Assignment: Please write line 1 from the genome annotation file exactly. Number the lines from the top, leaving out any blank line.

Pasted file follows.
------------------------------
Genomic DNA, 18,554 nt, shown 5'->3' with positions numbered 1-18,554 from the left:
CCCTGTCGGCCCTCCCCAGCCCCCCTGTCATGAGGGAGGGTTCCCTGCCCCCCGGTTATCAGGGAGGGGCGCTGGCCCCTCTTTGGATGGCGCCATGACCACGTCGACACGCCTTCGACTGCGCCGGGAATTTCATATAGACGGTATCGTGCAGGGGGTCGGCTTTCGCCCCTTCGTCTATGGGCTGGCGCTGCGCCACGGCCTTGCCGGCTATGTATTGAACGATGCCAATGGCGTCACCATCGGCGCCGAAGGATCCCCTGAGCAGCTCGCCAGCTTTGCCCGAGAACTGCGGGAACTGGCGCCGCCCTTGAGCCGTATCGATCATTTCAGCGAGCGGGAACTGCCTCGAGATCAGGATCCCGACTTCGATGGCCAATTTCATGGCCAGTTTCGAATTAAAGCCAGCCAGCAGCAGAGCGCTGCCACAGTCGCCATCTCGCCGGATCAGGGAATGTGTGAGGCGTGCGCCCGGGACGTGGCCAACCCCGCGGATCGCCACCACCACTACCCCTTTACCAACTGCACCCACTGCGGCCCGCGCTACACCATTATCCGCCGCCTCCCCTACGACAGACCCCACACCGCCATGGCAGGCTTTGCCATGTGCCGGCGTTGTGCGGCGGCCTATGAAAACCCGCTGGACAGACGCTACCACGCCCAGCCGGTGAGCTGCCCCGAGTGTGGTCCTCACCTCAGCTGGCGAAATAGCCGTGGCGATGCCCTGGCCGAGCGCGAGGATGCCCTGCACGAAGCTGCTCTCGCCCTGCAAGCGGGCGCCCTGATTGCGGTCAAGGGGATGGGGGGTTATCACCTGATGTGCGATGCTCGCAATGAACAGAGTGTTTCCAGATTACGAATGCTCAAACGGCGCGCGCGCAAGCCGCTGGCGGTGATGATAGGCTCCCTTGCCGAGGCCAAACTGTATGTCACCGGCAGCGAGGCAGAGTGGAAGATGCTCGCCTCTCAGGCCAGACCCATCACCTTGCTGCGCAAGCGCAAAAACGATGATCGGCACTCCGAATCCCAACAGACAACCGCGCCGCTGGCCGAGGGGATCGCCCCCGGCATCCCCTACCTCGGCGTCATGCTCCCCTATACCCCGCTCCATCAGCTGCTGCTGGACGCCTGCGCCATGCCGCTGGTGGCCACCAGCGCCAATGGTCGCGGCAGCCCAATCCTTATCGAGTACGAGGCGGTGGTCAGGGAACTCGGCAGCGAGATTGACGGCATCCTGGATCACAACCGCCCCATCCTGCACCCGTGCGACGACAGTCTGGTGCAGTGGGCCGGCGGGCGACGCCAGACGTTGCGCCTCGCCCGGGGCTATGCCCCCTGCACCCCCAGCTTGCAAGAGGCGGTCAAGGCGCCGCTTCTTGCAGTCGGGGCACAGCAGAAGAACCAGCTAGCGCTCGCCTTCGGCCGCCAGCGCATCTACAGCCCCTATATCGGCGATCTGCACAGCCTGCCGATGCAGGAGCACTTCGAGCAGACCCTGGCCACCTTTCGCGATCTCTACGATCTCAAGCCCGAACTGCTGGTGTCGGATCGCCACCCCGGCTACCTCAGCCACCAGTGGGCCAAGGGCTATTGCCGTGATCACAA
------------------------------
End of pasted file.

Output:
Genomic DNA, 18,554 nt, shown 5'->3' with positions numbered 1-18,554 from the left: